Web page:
Araucaria bidwillii (PROSEA)
Araucaria bidwillii Hook.
- Protologue: Araucariaceae
- Bunya pine, bunyabunya (En)
- Philippines: bunya pine
- Thailand: son nam (Central), bunyabunya.
Australia (Coast District of Queensland); introduced and planted in South-East Asia and other tropical and subtropical regions mainly as an ornamental.
The resin exuding from wounds is quite hard and brittle and has a pleasant odour. It can be used like incense and be employed in making perfumes and unguents. In Australia the seeds are valued as food or eaten roasted as a snack. Locally the tree is of commercial value as a Christmas tree. The wood can be used for timber like that of other Araucaria species, especially for interior work. In SouthEast Asia A. bidwillii is mainly planted as an ornamental tree.
Large, usually monoecious, evergreen tree up to 45 m tall and up to 1.5 m in diameter; bark up to 15 cm thick, rough, dark brown to black, resinous, outer bark scaling off in thin layers. Leaves clustered at the end of branches, needle-like, entire, sessile, glossy green, discolorous, on sterile twigs lanceolate, 13-50 mm × 5-10 mm, apex a long, stiff point; on fertile shoots and higher branches leaves are shorter (up to 25 mm) and incurved. Inflorescence a cone; pollen cones cylindrical, up to 17 cm × 1 cm, situated towards the end of the branches in groups of 15-20; seed cones situated terminally on a shoot with modified leaves, ellipsoidal, up to 30 cm × 22 cm, weighing 4-8 kg, scales with thick, woody wings, apex scales with long, recurved point, cones disintegrating when mature and each cone containing about 150 seeds. Seed pearshaped, 57 cm × 3 cm, seedcoat fused with its scale; germination hypogeal, cryptocotylar. A. bidwillii prefers a moist but welldrained, fertile soil, but it will grow on poorer soils when moisture conditions are favourable. In southeastern Queensland it prefers the higher elevations (800-1000 m altitude), with annual rainfall of about 1000 mm and a temperature range from below 0°C up to 30°C. Its growth is rapid and it does not suffer from serious diseases or pests. The seeds were so important as food resource for the Australian aborigines that the right to collect the seeds from certain trees used to be claimed by individual families who passed on this right from father to son. Bunya pine produces a heavy cone crop only once every 3 years.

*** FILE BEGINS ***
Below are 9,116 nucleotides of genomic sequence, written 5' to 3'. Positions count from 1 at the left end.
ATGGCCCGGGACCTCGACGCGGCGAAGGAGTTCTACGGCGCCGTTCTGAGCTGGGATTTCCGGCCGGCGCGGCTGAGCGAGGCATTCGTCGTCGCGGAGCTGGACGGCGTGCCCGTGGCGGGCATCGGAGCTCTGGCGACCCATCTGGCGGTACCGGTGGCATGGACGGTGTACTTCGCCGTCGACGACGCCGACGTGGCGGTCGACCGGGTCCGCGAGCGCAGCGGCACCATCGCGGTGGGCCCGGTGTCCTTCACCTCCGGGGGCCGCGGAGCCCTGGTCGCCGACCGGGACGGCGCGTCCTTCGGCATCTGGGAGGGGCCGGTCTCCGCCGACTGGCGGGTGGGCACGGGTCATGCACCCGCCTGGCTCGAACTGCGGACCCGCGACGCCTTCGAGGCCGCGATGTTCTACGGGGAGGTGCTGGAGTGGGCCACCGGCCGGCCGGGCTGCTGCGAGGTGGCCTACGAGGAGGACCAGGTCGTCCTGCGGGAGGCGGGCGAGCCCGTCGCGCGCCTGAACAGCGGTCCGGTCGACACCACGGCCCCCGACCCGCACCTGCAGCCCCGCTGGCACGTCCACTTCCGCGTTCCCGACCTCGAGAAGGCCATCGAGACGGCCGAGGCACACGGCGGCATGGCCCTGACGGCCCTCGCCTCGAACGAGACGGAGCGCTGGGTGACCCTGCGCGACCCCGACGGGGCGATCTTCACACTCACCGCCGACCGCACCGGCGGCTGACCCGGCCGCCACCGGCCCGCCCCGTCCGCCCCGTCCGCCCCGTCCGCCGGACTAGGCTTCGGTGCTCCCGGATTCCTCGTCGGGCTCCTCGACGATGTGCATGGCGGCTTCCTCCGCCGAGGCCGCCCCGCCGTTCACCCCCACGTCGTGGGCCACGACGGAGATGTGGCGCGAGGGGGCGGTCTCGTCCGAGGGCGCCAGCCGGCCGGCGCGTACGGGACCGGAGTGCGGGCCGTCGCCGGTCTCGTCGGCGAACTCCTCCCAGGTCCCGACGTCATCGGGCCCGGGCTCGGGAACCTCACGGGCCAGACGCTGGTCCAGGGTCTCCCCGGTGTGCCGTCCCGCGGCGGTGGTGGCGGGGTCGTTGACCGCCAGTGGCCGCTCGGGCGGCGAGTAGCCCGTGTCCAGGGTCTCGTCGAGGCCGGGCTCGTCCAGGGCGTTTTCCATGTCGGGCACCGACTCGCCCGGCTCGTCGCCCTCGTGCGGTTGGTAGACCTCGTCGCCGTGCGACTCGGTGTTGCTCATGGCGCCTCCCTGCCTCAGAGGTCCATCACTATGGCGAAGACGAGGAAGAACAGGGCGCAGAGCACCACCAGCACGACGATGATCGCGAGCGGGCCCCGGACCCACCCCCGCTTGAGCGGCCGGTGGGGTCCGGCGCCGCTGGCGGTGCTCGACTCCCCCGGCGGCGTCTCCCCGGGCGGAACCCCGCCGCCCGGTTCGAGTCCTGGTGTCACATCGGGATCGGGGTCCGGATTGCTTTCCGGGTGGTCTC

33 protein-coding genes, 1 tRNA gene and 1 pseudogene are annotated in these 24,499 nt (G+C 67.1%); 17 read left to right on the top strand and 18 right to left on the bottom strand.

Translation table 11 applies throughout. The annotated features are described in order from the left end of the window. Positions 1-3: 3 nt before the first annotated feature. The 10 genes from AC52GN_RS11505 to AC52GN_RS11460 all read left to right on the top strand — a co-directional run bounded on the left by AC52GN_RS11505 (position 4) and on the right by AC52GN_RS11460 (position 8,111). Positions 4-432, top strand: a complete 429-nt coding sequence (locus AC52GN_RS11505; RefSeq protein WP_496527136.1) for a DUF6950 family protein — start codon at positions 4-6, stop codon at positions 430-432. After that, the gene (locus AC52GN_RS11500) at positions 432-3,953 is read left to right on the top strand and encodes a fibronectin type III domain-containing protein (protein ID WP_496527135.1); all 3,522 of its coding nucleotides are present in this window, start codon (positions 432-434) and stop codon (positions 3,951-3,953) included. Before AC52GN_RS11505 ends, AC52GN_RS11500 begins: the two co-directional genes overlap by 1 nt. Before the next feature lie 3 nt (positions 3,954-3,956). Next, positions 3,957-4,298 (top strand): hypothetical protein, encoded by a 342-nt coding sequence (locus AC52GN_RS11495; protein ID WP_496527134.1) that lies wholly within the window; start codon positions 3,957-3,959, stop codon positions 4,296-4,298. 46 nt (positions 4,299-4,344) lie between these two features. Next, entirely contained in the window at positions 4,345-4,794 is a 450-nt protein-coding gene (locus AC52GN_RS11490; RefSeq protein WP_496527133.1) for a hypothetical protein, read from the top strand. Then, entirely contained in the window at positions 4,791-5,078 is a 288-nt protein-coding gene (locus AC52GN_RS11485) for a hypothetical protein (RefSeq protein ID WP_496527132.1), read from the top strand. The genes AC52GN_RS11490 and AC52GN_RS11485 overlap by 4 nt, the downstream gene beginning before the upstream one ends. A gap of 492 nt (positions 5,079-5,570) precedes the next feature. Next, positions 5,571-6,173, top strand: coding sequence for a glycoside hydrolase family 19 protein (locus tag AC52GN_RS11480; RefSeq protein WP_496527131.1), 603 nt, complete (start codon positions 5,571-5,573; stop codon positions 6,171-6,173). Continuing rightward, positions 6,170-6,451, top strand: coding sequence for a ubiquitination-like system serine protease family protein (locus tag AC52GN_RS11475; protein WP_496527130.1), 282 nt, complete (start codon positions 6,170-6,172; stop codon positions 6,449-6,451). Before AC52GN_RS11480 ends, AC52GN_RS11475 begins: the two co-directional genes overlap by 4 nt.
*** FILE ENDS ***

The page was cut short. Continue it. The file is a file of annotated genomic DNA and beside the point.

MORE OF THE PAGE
3, 4, 9, 11, 13, 15, 16, 25, 39.